There have been some concerns raised about activity equivalent calorie labelling. Firstly, not every person expends calories in the same way. A 50 kg female will expend calories differently compared to a 100 kg male doing exactly the same activity. However, activity labels would be based on an ‘average adult’, much in the same way that recommended calorie intakes (2,000 kcal for women, 2,500 kcal for men) are based on a typical female and male adult.
It would therefore be up to individuals to deduce their own needs based on their age, weight, height and other variables and the implementation of activity equivalent labelling would need to be accompanied by consumer education. This might be a little confusing for consumers who do not understand or are unaware of how generic this labelling is.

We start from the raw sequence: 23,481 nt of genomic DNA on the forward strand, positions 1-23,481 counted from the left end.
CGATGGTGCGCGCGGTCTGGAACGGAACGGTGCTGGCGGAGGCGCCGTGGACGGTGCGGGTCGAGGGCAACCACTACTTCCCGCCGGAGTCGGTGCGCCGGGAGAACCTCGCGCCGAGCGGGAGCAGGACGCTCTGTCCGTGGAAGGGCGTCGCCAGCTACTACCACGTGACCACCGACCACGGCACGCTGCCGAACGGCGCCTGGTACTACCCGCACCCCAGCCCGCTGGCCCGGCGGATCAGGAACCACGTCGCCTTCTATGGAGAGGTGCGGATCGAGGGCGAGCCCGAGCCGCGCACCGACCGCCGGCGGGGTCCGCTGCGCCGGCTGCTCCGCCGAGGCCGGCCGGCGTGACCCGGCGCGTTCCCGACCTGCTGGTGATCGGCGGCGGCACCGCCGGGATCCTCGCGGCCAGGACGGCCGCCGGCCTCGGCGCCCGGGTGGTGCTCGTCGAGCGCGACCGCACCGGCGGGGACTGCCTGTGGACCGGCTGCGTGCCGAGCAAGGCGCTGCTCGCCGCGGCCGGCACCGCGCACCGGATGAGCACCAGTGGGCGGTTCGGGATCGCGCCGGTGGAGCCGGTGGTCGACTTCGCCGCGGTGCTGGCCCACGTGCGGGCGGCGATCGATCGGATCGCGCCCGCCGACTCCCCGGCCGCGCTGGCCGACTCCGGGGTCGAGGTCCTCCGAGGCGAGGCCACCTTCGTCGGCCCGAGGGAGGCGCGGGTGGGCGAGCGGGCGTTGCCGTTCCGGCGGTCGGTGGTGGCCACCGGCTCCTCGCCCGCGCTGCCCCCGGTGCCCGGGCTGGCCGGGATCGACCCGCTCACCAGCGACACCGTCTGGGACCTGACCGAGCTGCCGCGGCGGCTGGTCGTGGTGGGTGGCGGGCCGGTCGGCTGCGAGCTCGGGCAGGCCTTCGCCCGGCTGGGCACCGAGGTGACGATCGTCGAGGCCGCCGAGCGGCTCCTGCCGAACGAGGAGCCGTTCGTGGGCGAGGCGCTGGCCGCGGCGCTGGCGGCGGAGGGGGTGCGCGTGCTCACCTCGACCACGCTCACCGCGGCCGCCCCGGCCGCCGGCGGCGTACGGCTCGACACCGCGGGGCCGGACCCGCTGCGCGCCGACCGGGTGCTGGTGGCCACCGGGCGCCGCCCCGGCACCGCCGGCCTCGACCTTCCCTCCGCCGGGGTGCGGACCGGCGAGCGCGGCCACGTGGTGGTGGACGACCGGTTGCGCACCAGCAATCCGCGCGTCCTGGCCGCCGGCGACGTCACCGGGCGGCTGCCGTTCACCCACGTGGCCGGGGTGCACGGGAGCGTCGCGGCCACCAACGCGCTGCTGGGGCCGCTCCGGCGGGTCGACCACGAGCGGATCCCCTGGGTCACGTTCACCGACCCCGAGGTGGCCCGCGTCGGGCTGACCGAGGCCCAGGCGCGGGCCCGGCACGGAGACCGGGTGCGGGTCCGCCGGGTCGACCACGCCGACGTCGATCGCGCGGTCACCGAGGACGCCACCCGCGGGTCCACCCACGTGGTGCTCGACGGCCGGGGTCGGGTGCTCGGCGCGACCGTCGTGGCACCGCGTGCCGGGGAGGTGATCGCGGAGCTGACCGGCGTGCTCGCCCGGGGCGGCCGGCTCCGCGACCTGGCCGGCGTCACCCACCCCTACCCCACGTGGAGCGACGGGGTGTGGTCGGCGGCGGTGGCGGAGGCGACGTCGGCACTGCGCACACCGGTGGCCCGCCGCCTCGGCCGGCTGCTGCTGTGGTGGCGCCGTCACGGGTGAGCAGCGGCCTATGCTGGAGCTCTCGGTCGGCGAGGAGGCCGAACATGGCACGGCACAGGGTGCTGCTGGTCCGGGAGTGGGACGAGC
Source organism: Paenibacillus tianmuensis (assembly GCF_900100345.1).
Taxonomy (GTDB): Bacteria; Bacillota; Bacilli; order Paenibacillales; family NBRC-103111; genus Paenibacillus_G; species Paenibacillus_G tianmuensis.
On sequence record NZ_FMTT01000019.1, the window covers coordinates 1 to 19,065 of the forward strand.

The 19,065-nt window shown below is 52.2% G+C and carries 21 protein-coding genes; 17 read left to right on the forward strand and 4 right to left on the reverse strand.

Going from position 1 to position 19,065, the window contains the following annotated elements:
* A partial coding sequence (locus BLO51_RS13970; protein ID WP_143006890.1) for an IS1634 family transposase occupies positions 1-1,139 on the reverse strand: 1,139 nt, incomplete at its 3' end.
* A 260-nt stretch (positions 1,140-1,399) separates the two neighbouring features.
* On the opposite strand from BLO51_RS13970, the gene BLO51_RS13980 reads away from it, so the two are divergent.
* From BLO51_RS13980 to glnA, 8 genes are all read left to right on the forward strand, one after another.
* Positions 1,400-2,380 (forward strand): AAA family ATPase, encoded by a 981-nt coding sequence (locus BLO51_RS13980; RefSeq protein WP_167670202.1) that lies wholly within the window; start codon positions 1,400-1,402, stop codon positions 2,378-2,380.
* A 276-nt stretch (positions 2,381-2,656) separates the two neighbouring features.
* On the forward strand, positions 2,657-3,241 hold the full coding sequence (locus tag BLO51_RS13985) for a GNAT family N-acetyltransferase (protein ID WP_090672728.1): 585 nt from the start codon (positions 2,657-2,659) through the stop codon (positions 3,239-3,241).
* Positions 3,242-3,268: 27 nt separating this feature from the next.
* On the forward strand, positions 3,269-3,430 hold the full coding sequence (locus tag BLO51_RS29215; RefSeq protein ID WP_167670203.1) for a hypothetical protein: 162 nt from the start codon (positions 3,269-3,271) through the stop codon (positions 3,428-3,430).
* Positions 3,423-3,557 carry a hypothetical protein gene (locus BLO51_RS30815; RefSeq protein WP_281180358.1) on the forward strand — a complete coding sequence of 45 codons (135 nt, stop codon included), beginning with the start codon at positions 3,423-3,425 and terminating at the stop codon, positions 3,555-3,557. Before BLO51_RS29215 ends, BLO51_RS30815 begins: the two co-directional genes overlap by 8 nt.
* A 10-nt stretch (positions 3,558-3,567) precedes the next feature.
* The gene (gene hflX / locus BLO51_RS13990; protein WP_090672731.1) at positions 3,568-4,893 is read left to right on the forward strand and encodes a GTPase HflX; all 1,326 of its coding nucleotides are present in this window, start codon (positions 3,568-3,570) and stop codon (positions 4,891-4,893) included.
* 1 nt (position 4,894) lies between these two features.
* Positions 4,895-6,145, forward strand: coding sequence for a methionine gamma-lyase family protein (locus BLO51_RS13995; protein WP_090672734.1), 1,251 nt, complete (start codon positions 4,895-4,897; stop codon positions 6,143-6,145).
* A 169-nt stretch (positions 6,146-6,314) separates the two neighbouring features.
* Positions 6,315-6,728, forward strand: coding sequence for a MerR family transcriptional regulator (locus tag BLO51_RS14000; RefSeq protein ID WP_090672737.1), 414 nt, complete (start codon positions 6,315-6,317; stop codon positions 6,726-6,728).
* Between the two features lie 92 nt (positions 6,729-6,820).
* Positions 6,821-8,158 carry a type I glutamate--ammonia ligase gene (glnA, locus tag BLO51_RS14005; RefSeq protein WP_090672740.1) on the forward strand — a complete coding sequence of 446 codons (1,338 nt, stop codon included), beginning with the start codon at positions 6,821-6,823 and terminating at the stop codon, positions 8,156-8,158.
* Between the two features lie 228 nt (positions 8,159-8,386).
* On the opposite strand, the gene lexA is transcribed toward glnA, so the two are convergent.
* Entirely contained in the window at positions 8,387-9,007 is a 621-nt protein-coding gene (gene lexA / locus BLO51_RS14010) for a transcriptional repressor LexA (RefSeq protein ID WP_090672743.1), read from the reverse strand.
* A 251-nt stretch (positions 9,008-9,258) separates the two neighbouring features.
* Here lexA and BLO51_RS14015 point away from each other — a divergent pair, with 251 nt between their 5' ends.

Another concern that has been raised regarding activity labelling is the potential for those suffering with eating disorders, such as anorexia, to become even more obsessive with burning off calories to a dangerous extent. While this is recognised as a very serious concern and there is the chance that the label might encourage people to have a disordered relationship with food and physical activity, the biggest public health challenge at present still stands: the obesity epidemic and health problems associated with lack of physical activity. The implementation of activity equivalent labelling would likely still benefit the larger majority.
A Required Change Supported By Consumers
So why the change? Current labelling efforts appear to be ineffective. There is little evidence that front-of-pack information in its present form, including traffic light labelling in various countries, is having any impact in positively changing behaviour. Consumers are also suffering from ‘information overload’, where there is too much complex information to process in the short space of time people look at food packaging.